Society of Professional Journalists letter to Santa Cruz DA in support of Indybay reporter Bradley Stuart Allen

Bob Lee, Santa Cruz County District Attorney
701 Ocean Street, Room 200
Santa Cruz, CA 95060

By First Class Mail

Dear Mr. Lee:

We are deeply concerned by your office’s decision to prosecute Bradley Stuart Allen, a longtime San Francisco Bay Area Independent Media Center (“Indybay”) contributor, as well as by assertions from your office that: (1) a reporter may be prosecuted for conspiracy simply by providing coverage of a newsworthy event and (2) Indybay is not a bona fide news organization.

SPJ is especially disturbed that your office is prosecuting Allen for conspiracy on the grounds that by covering the occupation, he was acting in concert with the protesters. Your theory is a dangerous threat to the freedom of the press. The information available to us indicates that there is no evidence Allen acted in concert with the protesters; he was merely reporting on their activities. The imposition of criminal conspiracy liability on journalists based solely on their reporting of criminal activities would chill the very acts of news gathering and dissemination that the First Amendment was designed to protect.[1]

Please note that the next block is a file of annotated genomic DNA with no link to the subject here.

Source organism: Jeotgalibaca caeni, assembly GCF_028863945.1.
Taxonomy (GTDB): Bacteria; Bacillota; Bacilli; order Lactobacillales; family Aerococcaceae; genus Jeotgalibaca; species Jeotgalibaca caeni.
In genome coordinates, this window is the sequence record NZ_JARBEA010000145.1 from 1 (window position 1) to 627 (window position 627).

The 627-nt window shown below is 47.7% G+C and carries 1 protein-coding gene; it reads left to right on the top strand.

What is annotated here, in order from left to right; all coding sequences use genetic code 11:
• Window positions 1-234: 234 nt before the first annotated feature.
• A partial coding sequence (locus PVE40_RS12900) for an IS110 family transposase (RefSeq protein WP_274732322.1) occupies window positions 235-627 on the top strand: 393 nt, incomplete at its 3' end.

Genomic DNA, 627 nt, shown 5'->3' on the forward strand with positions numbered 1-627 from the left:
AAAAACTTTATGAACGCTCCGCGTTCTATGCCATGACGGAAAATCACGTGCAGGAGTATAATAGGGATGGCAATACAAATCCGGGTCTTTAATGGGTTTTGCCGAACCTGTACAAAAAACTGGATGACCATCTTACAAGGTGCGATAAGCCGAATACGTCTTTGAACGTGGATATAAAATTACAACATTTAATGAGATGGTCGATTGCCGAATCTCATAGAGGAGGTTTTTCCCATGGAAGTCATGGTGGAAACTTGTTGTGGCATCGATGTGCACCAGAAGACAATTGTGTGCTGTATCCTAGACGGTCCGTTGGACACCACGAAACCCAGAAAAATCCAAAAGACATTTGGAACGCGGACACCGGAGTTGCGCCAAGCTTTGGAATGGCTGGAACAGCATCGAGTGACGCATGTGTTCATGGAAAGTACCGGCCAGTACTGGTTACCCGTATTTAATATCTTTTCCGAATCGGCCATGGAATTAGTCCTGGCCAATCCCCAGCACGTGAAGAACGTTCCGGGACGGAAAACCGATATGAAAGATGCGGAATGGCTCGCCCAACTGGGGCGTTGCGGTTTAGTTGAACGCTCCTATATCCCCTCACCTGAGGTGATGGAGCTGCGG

Taking photographs, gathering information about a planned event and disseminating a report to a public audience should not be characterized as criminal conspiracy; instead, these activities make up the basic process of news gathering. If Allen can be made to face felony charges for communicating with sources and documenting a protest, it is difficult to see why any journalist merely practicing his or her professional duties of news reporting would not be subjected to similar charges. This theory sets a dangerous precedent and would severely hamper the public’s right to obtain information about highly newsworthy events in which criminal activity may be occurring.

Significantly, your office has argued that the conspiracy charge against Allen is appropriate because he allegedly chose not to interview police officers, the owners of the occupied property or passersby who might have disagreed with the demonstrators’ goals and/or tactics. Although it may be better journalistic practice to interview both sides, a journalist’s legal rights do not hinge on having done so.[2]

Additionally, SPJ disputes the contention of your office that Indybay is not a news organization, especially considering that both state and federal courts have recognized it as such.[3]

In short, it is wholly inappropriate, and indeed unconstitutional, for a public prosecutor to single out representatives of a disfavored news organization for prosecution. That a photojournalist from The Santa Cruz Sentinel was able to enter the occupied building and report from it without also being subjected to charges brings this abuse into even sharper relief.

Thus SPJ strongly urges you to reconsider whether to proceed with this aggressive and dangerous targeting of the independent press.


Geoffrey King, Esq.
SPJ NorCal FOI Co-Chair

Rebecca Bowe
SPJ NorCal FOI Co-Chair

Liz Enochs
SPJ NorCal Board President